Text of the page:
“Yeah, you always have favors to ask,” he said, his voice almost a growl. “Yet I still answer the damned phone when you call. Tryin’ to figure out why.”
“Are you working this afternoon?”
“Any chance you could duck out long enough to pick up Noah at school? They keep moving back my job interview. If I have to leave, I’m probably going to lose my shot here.”
“Yeah, I can move things around here,” he said. “How late do you think you’ll be?”
I paused, hating every second of this.
“I don’t know,” I finally said. “At this rate, it might be toward the end of the day. I need to meet with the doctor. He had some sort of emergency earlier and now they’re running behind. He’s just trying to fit me in between patients at this point.”
“Okay, I’ll take the rest of the day off, bring him back to my place.”
“It’s what I do,” he said, hanging up. I looked down at the phone, wondering how such a great guy could be such an ass**le slut at the same time.
Then I pasted my “Hire me, I’m friendly and competent!” smile back on and returned to the waiting room.
By four thirty I still hadn’t done my interview. I’d pretty much given up on it, because there’d been a second emergency. A high school girl knocked out half her front teeth during soccer practice. She’d been hysterical when her coach rushed her in, bloody towels pressed to her face. The other patients watched in fascinated horror as Dr. Blake himself came out to fetch her, bustling her back into the treatment room.
Forty-five minutes later he reappeared.
“We’re going to have to reschedule everyone,” he announced to the room, looking exhausted. “I’m so sorry. I don’t have anyone here to help you right now. We’ll need to call you tomorrow.”
There were several frustrated sighs, but it wasn’t like people could complain, given the circumstances. Dr. Blake’s eyes caught on me. He was a handsome man, although older than me. Probably in his late thirties or early forties?
“Are you one of my patients?” he asked. “I don’t recognize you.”
“I’m Sophie Williams,” I answered, straightening the scarf I’d tied around my neck. “I’m applying for the job as your receptionist. I’m guessing that interview isn’t going to happen today?”
The phone started ringing. Again. Then the door opened and a UPS deliveryman came in, followed by a woman with three children.
“Hey, Dr. Blake!” she said. “We’re all ready for our checkups. How are you doing?”
“Great,” the doctor replied, offering her a pained look. “But we’ve had a little complication in the scheduling today. This is our new receptionist, Sophie. She’ll take care of you.”
Just like that, I had a job.
I felt proud of myself when I turned the car down Ruger’s drive that night. I’d jumped right in at work, and while I didn’t know how to use the scheduling program, I still managed to look up the last two patients for the afternoon and call them to cancel. I’d also handled the phone and even talked to a potential new patient. I still needed to fill out paperwork, but Dr. Blake had been thrilled.
Just having an income source changed everything … The fact that it came with benefits, sick leave, and vacation? Amazing.
I’d never had a job with paid vacation before.
Of course, that good feeling ebbed as I pulled up to the house. I hadn’t seen Ruger since I’d snuck out of his room three days ago. I wasn’t sure what I’d expected from him. But I’d expected something. This silent acceptance of what I’d done, after what a huge deal he’d made about “owning” me? That made me very nervous.
Making matters worse, he’d saved my ass this afternoon. Again. That meant I owed him even more than before—just one more complication to our already twisted relationship.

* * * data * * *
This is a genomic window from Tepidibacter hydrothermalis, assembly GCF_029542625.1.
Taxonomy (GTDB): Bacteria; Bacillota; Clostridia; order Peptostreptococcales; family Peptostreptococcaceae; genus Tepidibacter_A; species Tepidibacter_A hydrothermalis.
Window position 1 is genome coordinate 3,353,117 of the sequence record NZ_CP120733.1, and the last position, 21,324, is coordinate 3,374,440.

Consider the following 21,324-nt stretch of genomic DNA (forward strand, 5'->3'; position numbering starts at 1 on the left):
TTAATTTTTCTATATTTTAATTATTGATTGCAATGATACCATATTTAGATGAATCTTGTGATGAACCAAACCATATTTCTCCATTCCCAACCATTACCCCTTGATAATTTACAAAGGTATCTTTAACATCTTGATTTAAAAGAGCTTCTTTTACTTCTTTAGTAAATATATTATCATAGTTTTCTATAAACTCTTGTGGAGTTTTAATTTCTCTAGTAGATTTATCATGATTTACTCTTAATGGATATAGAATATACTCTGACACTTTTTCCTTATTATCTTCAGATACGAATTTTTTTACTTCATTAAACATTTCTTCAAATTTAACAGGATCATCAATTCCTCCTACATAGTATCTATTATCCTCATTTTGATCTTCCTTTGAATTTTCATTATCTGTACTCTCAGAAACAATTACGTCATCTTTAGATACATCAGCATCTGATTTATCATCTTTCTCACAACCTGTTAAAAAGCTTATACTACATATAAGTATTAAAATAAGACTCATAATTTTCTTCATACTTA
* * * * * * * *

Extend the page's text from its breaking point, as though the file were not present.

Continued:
I knocked on the door but nobody answered. I’d texted him around four thirty to give him an update and he’d replied that they’d gone fishing, so I walked around the side of the house to his deck and made myself comfortable at the table to wait. Well, as comfortable as I could, given our recent interactions. I still had my key, but using it felt wrong under the circumstances. It was a little after six already. I hoped he’d be back soon. Noah needed dinner and a bath before bed.
Ten minutes later I saw them walking up toward the house across the meadow from the pond, the big man and little boy looking like something out of a country-living postcard. Ruger carried the fishing gear and Noah bobbed along next to him like a puppy, holding a string of three tiny little fish.
“Mom!” he yelled, spotting me. He took off running toward the house and I met him at the bottom of the steps. He jumped at me and then I was holding him as the fish slapped against my side in all their slimy glory.
“Mom, I got three fish,” he told me, eyes wide with excitement. “Unce Ruger and I went to the pond and we even got to dig up some worms and they were really, really squirmy!”
“Wow, that sounds like fun,” I told him, wondering if I’d be able to get the fish smell out of my interview outfit. I couldn’t get upset about it, though—not with him so happy. Sometimes I forgot just how much I loved my little boy, because seeing him again after a long day apart nearly made my heart explode.
“I have good news, too,” I told him, smiling big.
“Mama got a job!” I said. “I’m going to be working at a dentist’s office right by your school. I’ll be able to drop you off every day, and then I’ll pick you up from the after-school program. No more working at night! What do you think of that?”
“That’s f**kin’ great, Mom!” he said, eyes bright.
“Noah! Do we use that word?”
His face fell and he shook his head.
“I’m sorry,” he said. “Uncle Ruger told me not to say it in front of you.”
Ruger set the fishing gear down under the deck and I turned to him.
“Noah says you told him not to curse in front of me?” I asked, raising a brow.
“Long story,” he replied. “And I’m not gonna get into it with you, so you can either let it go and enjoy some grilled fish with us for dinner or get all worked up. Result will be the same.”